Even though lone wolves operate alone, they are still constrained by the terrorist attack cycle, and because they are working alone, they have to conduct each step of the cycle by themselves. This means that they are vulnerable to detection at several different junctures as they plan their attacks, the most critical of which is the surveillance stage of the operation. Muhammad did not just select that recruiting center at random and attack on the spot. He had cased it prior to the attack just as he had been taught in the militant training camps he attended in Yemen. Law enforcement officials have reported that Muhammad may also have researched potential government and Jewish targets in Little Rock, Philadelphia, Atlanta, New York, Louisville and Memphis.
Had the FBI opened a full-field investigation on Muhammad, and had it conducted surveillance on him, it would have been able to watch him participate in preoperational activities such as conducting surveillance of potential targets and obtaining weapons.
There is certainly going to be an internal inquiry at the FBI and Department of Justice — and perhaps even in Congress — to determine where the points of failure were in this case. We will be watching with interest to see what really transpired. The details will be extremely interesting, especially coming at a time when the Obama administration appears to be following the Clinton-era policy of stressing the primacy of the FBI and the law enforcement aspect of counterterrorism policy at the expense of intelligence and other elements.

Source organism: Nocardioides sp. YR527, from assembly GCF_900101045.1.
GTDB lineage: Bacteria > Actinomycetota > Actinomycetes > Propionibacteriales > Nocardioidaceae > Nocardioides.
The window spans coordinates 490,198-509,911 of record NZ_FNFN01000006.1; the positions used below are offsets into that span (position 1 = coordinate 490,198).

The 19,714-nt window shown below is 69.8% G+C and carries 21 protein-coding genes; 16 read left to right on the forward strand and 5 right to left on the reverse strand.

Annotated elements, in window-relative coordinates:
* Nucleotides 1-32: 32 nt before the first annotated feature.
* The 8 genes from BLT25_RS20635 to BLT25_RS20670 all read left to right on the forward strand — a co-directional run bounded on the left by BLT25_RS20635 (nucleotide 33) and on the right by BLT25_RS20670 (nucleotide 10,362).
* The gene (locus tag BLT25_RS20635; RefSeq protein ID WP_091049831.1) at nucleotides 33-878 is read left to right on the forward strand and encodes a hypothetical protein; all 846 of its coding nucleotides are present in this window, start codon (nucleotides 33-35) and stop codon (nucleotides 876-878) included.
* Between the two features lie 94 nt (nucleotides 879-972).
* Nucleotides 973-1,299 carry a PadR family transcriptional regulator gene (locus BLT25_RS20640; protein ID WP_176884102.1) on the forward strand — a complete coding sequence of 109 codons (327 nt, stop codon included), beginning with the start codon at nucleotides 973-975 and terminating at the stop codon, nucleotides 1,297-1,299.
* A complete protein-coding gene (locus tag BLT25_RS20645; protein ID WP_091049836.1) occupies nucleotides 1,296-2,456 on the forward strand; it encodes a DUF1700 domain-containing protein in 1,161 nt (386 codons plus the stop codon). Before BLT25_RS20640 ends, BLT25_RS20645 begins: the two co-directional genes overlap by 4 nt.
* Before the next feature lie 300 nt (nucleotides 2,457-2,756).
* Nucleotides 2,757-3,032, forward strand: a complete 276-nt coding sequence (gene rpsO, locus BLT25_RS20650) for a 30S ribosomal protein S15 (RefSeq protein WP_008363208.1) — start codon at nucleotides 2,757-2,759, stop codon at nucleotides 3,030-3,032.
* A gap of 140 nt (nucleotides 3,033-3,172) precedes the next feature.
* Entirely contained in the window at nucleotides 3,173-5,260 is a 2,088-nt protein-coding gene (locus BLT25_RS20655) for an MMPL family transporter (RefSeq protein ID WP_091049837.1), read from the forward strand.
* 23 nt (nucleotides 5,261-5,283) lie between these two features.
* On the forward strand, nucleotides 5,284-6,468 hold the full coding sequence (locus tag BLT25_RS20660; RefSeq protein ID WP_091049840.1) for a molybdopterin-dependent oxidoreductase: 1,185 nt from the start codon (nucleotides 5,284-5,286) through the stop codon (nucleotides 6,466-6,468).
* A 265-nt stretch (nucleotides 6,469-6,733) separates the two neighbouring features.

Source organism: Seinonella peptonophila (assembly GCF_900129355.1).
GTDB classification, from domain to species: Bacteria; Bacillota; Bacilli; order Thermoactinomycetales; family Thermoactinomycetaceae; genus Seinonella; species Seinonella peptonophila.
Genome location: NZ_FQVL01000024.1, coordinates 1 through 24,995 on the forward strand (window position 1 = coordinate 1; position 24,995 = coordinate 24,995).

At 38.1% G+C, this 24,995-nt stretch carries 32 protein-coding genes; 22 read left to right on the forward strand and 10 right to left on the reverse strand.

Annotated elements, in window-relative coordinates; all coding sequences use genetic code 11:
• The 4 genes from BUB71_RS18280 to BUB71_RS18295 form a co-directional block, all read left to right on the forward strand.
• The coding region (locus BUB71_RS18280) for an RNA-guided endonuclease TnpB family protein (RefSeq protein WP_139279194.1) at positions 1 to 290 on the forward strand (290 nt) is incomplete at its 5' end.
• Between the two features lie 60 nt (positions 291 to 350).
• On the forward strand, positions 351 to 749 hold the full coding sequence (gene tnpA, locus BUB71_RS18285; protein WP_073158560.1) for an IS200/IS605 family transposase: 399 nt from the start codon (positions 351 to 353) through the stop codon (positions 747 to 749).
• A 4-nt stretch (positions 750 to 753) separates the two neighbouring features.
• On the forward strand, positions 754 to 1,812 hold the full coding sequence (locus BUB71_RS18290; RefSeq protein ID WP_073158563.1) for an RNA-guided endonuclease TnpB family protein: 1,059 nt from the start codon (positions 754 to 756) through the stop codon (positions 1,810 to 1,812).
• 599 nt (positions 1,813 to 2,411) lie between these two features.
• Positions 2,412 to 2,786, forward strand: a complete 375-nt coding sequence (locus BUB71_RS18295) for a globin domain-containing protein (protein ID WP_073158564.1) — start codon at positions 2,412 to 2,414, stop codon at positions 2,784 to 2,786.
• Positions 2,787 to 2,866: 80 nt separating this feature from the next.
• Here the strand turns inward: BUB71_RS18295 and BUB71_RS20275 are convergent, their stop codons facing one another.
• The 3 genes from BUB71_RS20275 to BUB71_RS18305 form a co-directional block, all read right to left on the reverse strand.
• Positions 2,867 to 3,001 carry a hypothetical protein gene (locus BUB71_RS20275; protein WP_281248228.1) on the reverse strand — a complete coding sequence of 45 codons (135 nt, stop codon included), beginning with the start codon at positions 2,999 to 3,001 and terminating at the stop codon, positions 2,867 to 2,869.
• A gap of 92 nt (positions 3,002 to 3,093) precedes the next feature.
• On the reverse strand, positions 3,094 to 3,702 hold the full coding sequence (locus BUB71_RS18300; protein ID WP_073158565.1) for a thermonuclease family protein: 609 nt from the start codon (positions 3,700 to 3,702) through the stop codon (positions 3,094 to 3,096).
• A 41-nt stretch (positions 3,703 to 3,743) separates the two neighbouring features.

Reply #378 on:
June 05, 2009, 06:54:26 AM »
The Practical Implications of the WHTI
May 28, 2009
By Scott Stewart and Fred Burton
Western Hemisphere Travel Initiative Web site
(STRATFOR is not responsible for the content of other Web sites.)
On June 1, 2009, the land and sea portion of the Western Hemisphere Travel Initiative (WHTI) will go into effect. The WHTI is a program launched as a result of the Intelligence Reform and Terrorism Prevention Act of 2004 and intended to standardize the documents required to enter the United States. The stated goal of WHTI is to facilitate entry for U.S. citizens and legitimate foreign visitors while reducing the possibility of people entering the country using fraudulent documents.
Prior to the WHTI, American travelers to Mexico, Canada and several countries in the Caribbean needed only a driver’s license and birth certificate to re-enter the United States, while American travelers to other regions of the world required U.S. passports to return. This meant that immigration officials had to examine driver’s licenses and birth certificates from every state, and since the driver’s licenses and birth certificates of all the states change over time, there were literally hundreds of different types of documents that could be used by travelers at points of entry. In practical terms, this meant there was no way immigration officers could be familiar with the security features of each identification document, thereby making it easier for foreigners to use counterfeit or fraudulently altered documents to enter the country by claiming to be returning U.S. citizens.
The air portion of the WHTI went into effect in January 2007 and required that all international air travelers use passports to enter the United States. However, the land and sea implementation of WHTI will be a little different from the air portion. In addition to passports, travelers can also use U.S. passport cards (a driver’s license-sized identification document), an enhanced driver’s license (which are currently being issued by Michigan, New York, Vermont and Washington) or “special trusted” traveler identification cards such as Nexus and Sentri to enter the country by land or sea.
The WHTI will greatly simplify the number of travel documents that immigration officials have to scrutinize. It will also mean that the documents needed to enter the United States will be far harder to counterfeit, alter or obtain by fraud than the documents previously required for entry. This will make it more difficult for criminals, illegal aliens and militants to enter the United States, but it will by no means make it impossible.
An Evolutionary Process